Uganda’s financial services sector was the biggest contributor to corporation taxes in 2015, according to the Uganda Revenue Authority.
The financial services sector, which includes the banking, insurance, asset management, microfinance and money lending businesses, yielded overall profits of Ush213.21 billion ($62 million) by December 2015, generating Ush98.47 billion ($28.8 million) in taxes.
Commercial banks and insurance companies benefited from increased lending rates and higher yields on Treasury bills and bonds.
Overall, the energy sector posted a loss of Ush0.54 billion ($157,814) and paid corporation taxes worth Ush19.7 billion ($5.8 million) at the end of December 2015, an outcome attributed to foreign exchange losses on account of a weak shilling that lost nearly 17 per cent against the dollar last year. Many energy firms are exposed to a high import burden composed of heavy duty equipment such as transformers and spare parts.
The information and communication sector, which includes telecommunications firms and other technology services providers, radio, television and print media outlets, computer hardware distributors and book publishers, registered an overall loss of Ush13.03 billion ($3.8 million) by the end of December 2015, and paid corporation taxes of Ush55.94 billion ($16 million) arising from previous income tax arrears accumulated by some firms.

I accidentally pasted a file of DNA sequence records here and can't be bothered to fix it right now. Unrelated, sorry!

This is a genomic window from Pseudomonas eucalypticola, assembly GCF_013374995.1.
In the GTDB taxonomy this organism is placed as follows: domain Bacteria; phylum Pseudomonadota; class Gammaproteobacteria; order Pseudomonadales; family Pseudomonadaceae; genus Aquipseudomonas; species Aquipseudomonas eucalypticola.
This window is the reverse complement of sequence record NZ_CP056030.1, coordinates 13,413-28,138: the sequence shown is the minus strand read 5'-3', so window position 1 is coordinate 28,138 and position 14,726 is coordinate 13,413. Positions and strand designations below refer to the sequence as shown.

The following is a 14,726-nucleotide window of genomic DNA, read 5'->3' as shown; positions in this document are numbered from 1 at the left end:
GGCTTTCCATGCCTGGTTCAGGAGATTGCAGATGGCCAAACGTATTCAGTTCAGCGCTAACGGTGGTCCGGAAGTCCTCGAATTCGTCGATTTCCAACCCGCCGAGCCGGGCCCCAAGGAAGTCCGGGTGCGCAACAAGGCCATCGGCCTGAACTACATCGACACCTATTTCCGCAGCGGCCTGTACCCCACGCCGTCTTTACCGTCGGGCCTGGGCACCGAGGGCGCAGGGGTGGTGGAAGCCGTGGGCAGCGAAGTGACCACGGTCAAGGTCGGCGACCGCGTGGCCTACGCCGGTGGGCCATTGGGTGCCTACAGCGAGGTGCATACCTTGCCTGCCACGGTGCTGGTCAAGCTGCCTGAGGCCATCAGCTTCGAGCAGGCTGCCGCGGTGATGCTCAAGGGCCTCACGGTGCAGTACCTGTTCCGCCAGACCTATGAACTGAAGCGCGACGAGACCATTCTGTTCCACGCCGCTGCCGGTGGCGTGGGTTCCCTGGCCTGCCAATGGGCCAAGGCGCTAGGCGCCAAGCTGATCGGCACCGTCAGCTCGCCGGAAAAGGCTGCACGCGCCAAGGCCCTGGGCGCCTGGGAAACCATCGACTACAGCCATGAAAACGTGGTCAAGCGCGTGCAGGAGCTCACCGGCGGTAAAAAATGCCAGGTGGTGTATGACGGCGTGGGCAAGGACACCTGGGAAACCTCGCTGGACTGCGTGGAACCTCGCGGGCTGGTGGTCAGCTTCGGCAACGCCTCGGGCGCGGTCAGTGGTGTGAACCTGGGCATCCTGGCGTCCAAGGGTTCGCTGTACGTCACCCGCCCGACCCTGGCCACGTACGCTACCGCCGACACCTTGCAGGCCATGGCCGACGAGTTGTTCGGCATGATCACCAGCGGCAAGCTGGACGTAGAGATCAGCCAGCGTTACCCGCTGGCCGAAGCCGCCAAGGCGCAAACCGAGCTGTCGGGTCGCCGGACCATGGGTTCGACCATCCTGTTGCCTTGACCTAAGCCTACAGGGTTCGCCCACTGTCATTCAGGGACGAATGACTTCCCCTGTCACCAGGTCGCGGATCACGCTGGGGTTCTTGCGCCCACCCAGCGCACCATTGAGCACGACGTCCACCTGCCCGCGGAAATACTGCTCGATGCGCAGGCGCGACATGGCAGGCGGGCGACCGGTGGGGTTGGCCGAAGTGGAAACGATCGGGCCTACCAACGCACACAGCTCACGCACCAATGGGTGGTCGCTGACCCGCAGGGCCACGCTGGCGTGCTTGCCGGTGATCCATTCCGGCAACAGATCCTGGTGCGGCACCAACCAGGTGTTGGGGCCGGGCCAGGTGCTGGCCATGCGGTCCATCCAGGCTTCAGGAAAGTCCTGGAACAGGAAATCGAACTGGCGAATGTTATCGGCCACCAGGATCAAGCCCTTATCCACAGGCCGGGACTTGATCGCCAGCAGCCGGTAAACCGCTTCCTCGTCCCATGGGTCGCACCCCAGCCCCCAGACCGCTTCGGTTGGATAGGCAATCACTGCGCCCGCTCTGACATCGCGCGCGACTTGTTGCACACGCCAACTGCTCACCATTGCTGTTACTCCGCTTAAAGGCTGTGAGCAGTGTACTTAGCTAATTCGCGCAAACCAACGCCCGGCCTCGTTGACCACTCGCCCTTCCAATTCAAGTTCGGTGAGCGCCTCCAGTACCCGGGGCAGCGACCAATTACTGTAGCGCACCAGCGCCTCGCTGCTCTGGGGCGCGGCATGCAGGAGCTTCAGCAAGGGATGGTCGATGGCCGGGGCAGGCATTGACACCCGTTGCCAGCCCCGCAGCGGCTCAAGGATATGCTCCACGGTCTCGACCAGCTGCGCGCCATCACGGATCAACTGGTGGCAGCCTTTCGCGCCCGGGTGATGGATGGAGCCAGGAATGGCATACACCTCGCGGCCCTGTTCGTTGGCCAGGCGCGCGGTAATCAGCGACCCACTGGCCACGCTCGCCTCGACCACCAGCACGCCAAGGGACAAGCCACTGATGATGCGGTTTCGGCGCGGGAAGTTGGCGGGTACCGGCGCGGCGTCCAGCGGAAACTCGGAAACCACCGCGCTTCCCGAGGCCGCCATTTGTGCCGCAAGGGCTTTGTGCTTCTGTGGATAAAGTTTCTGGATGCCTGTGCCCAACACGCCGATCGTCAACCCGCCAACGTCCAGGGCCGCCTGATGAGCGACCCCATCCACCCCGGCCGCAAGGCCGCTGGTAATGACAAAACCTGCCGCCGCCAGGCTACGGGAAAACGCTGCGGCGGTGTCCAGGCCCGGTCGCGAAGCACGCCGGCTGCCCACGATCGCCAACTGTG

The fuel sector, which includes petrol and diesel retailers and distributors of motor lubricants, posted an overall loss of Ush9.34 billion ($2.7 million) and remitted corporation taxes of Ush13.67 billion ($3.9 million) during the same period, covering accumulated tax arrears.
“The financial sector will continue to reap big profits backed by solid demand for credit within the population. The manufacturing sector however, can only perform better through price cuts for various household products that were rendered more expensive due to the severe currency depreciation experienced last year.
Paul Bwiso, the chief executive officer of the Uganda Securities Exchange, said, “However, consolidation and restructuring efforts could become less common in poorly performing sectors this year because of entrenched ‘control attitudes’ among business owners and the long lag times exhibited by economic cycles.”
Under the manufacturing sector, sugar producers posted the highest overall profit of Ush64.63 billion ($18.9 million) and remitted corporation taxes of Ush24.68 billion ($7 million) at the end of December 2015. Producers of malt and malt liquors came second with an overall profit of Ush40.78 billion ($11.9 million) and contributed corporation taxes of Ush1.02 billion ($298,092).
Widespread outsourcing measures in the telecommunications industry have helped cut costs and improve cash flows. Though telecommunications firms have aggressively stepped up efforts to popularise data services, the impact of these initiatives on revenue growth is still unclear.
Plaxeda Namirimu, a tax director at PricewaterhouseCoopers Uganda, said, “Prospects for new mergers and acquisitions in this industry appear thin despite visible compelling factors.”